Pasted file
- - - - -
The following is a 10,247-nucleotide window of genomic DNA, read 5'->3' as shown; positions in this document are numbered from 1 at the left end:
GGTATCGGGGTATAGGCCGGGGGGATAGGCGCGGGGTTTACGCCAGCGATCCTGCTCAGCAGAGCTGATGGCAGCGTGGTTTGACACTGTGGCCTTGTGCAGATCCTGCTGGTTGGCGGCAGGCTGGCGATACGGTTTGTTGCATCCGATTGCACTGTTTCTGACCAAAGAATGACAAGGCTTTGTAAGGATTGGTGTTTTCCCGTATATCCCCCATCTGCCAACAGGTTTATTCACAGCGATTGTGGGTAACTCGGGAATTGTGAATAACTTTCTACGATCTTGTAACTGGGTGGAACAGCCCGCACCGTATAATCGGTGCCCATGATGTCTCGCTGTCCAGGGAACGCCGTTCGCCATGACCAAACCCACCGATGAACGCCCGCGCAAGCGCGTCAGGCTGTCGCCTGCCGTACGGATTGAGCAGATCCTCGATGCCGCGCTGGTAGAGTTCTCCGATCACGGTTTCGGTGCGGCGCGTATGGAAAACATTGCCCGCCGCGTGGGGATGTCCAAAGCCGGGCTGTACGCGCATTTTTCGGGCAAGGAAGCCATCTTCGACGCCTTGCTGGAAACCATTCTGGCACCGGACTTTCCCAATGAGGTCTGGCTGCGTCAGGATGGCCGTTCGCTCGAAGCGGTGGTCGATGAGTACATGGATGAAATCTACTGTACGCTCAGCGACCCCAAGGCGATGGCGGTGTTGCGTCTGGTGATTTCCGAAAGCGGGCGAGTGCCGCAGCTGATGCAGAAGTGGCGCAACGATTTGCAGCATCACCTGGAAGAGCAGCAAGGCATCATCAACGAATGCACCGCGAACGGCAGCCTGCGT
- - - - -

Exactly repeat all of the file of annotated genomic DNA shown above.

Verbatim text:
The following is a 10,247-nucleotide window of genomic DNA, read 5'->3' as shown; positions in this document are numbered from 1 at the left end:
GGTATCGGGGTATAGGCCGGGGGGATAGGCGCGGGGTTTACGCCAGCGATCCTGCTCAGCAGAGCTGATGGCAGCGTGGTTTGACACTGTGGCCTTGTGCAGATCCTGCTGGTTGGCGGCAGGCTGGCGATACGGTTTGTTGCATCCGATTGCACTGTTTCTGACCAAAGAATGACAAGGCTTTGTAAGGATTGGTGTTTTCCCGTATATCCCCCATCTGCCAACAGGTTTATTCACAGCGATTGTGGGTAACTCGGGAATTGTGAATAACTTTCTACGATCTTGTAACTGGGTGGAACAGCCCGCACCGTATAATCGGTGCCCATGATGTCTCGCTGTCCAGGGAACGCCGTTCGCCATGACCAAACCCACCGATGAACGCCCGCGCAAGCGCGTCAGGCTGTCGCCTGCCGTACGGATTGAGCAGATCCTCGATGCCGCGCTGGTAGAGTTCTCCGATCACGGTTTCGGTGCGGCGCGTATGGAAAACATTGCCCGCCGCGTGGGGATGTCCAAAGCCGGGCTGTACGCGCATTTTTCGGGCAAGGAAGCCATCTTCGACGCCTTGCTGGAAACCATTCTGGCACCGGACTTTCCCAATGAGGTCTGGCTGCGTCAGGATGGCCGTTCGCTCGAAGCGGTGGTCGATGAGTACATGGATGAAATCTACTGTACGCTCAGCGACCCCAAGGCGATGGCGGTGTTGCGTCTGGTGATTTCCGAAAGCGGGCGAGTGCCGCAGCTGATGCAGAAGTGGCGCAACGATTTGCAGCATCACCTGGAAGAGCAGCAAGGCATCATCAACGAATGCACCGCGAACGGCAGCCTGCGT